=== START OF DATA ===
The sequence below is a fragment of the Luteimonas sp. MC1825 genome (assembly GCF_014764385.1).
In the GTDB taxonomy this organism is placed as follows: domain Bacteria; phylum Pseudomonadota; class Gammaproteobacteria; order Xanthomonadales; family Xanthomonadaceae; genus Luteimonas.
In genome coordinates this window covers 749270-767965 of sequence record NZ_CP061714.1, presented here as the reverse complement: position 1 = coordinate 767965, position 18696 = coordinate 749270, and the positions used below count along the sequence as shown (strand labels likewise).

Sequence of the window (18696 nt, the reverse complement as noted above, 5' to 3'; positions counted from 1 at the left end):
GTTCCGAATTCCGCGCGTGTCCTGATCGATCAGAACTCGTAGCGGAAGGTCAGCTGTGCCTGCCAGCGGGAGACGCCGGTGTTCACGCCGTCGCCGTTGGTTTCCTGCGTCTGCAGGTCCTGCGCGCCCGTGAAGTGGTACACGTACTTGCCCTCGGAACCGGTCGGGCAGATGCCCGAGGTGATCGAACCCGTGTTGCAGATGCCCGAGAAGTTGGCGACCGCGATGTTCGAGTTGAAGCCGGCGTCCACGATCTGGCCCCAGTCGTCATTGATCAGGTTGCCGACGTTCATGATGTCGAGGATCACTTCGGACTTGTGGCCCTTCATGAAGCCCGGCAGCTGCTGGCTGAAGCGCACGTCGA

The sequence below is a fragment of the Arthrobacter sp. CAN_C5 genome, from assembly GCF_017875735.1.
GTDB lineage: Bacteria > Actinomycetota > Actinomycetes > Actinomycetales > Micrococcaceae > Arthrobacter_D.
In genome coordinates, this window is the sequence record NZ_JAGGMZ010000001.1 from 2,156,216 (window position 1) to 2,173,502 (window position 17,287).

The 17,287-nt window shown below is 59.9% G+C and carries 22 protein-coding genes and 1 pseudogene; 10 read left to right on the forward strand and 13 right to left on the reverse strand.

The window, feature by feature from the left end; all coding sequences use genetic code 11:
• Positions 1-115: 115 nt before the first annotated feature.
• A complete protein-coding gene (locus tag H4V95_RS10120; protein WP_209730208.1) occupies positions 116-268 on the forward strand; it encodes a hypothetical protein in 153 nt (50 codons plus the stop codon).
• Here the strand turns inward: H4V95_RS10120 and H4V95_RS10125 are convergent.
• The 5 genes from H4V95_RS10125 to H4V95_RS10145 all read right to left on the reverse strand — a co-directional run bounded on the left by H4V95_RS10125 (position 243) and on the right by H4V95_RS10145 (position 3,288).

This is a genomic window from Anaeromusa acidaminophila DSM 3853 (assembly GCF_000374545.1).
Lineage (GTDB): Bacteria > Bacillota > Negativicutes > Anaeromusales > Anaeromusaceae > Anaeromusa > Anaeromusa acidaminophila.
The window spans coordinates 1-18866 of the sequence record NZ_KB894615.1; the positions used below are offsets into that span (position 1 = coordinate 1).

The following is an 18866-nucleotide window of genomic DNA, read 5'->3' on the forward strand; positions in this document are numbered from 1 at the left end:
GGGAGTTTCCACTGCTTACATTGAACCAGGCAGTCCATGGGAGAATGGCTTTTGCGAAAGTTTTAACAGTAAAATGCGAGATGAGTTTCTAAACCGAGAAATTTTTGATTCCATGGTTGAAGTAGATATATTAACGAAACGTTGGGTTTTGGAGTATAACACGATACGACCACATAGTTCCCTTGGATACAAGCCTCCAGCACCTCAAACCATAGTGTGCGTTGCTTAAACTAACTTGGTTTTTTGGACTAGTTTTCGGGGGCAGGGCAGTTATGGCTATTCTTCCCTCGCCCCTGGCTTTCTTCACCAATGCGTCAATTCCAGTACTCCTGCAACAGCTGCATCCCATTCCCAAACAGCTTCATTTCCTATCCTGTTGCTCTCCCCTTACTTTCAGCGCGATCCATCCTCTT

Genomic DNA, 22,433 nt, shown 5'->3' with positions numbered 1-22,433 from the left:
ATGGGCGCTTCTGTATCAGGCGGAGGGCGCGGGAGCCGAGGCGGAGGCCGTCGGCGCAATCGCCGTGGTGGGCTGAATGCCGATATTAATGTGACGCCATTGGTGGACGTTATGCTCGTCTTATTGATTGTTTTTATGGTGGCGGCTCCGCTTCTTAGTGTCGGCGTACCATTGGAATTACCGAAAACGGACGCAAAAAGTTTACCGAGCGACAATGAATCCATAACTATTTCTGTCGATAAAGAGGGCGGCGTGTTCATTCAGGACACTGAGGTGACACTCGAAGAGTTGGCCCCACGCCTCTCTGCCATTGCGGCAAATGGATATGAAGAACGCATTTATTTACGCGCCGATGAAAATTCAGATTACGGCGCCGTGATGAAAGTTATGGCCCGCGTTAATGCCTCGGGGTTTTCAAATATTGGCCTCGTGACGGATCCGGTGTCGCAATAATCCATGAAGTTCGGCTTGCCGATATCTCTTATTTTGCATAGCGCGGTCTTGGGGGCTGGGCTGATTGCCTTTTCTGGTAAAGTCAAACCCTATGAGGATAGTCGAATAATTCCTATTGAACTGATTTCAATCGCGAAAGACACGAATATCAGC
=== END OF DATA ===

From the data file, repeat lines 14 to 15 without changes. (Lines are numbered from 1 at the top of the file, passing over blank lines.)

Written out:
• The 5 genes from H4V95_RS10125 to H4V95_RS10145 all read right to left on the reverse strand — a co-directional run bounded on the left by H4V95_RS10125 (position 243) and on the right by H4V95_RS10145 (position 3,288).

This is a genomic window from Anaeromusa acidaminophila DSM 3853 (assembly GCF_000374545.1).